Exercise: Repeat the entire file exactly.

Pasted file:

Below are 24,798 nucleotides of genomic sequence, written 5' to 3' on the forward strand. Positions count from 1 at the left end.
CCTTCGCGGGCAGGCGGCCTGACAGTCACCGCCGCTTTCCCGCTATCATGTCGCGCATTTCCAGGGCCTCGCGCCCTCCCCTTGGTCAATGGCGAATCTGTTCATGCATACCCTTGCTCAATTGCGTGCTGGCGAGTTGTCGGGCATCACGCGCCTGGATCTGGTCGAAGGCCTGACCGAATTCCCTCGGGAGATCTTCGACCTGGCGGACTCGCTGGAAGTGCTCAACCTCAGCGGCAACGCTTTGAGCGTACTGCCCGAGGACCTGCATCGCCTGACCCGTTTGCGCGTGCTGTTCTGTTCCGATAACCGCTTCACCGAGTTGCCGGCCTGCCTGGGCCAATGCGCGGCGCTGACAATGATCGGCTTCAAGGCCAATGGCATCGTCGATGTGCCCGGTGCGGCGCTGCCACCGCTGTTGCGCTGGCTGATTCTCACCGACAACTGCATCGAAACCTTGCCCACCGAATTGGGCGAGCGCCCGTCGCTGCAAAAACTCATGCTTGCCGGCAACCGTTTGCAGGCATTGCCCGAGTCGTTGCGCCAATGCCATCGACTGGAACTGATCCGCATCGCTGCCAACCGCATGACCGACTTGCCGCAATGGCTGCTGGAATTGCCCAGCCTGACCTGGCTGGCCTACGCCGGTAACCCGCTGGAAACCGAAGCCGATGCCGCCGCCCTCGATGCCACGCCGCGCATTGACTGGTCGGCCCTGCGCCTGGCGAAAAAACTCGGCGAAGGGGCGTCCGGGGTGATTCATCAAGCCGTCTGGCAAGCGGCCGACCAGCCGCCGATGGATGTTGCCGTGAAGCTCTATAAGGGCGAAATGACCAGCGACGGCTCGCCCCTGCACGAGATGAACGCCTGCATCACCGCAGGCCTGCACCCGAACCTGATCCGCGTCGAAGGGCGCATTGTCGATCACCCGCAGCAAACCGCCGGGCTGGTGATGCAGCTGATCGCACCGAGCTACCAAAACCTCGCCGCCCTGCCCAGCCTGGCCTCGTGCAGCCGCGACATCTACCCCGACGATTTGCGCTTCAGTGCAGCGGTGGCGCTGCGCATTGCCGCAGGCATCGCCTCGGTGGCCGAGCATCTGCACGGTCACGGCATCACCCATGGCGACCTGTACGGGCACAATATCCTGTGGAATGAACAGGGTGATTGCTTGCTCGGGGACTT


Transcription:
Below are 24,798 nucleotides of genomic sequence, written 5' to 3' on the forward strand. Positions count from 1 at the left end.
CCTTCGCGGGCAGGCGGCCTGACAGTCACCGCCGCTTTCCCGCTATCATGTCGCGCATTTCCAGGGCCTCGCGCCCTCCCCTTGGTCAATGGCGAATCTGTTCATGCATACCCTTGCTCAATTGCGTGCTGGCGAGTTGTCGGGCATCACGCGCCTGGATCTGGTCGAAGGCCTGACCGAATTCCCTCGGGAGATCTTCGACCTGGCGGACTCGCTGGAAGTGCTCAACCTCAGCGGCAACGCTTTGAGCGTACTGCCCGAGGACCTGCATCGCCTGACCCGTTTGCGCGTGCTGTTCTGTTCCGATAACCGCTTCACCGAGTTGCCGGCCTGCCTGGGCCAATGCGCGGCGCTGACAATGATCGGCTTCAAGGCCAATGGCATCGTCGATGTGCCCGGTGCGGCGCTGCCACCGCTGTTGCGCTGGCTGATTCTCACCGACAACTGCATCGAAACCTTGCCCACCGAATTGGGCGAGCGCCCGTCGCTGCAAAAACTCATGCTTGCCGGCAACCGTTTGCAGGCATTGCCCGAGTCGTTGCGCCAATGCCATCGACTGGAACTGATCCGCATCGCTGCCAACCGCATGACCGACTTGCCGCAATGGCTGCTGGAATTGCCCAGCCTGACCTGGCTGGCCTACGCCGGTAACCCGCTGGAAACCGAAGCCGATGCCGCCGCCCTCGATGCCACGCCGCGCATTGACTGGTCGGCCCTGCGCCTGGCGAAAAAACTCGGCGAAGGGGCGTCCGGGGTGATTCATCAAGCCGTCTGGCAAGCGGCCGACCAGCCGCCGATGGATGTTGCCGTGAAGCTCTATAAGGGCGAAATGACCAGCGACGGCTCGCCCCTGCACGAGATGAACGCCTGCATCACCGCAGGCCTGCACCCGAACCTGATCCGCGTCGAAGGGCGCATTGTCGATCACCCGCAGCAAACCGCCGGGCTGGTGATGCAGCTGATCGCACCGAGCTACCAAAACCTCGCCGCCCTGCCCAGCCTGGCCTCGTGCAGCCGCGACATCTACCCCGACGATTTGCGCTTCAGTGCAGCGGTGGCGCTGCGCATTGCCGCAGGCATCGCCTCGGTGGCCGAGCATCTGCACGGTCACGGCATCACCCATGGCGACCTGTACGGGCACAATATCCTGTGGAATGAACAGGGTGATTGCTTGCTCGGGGACTT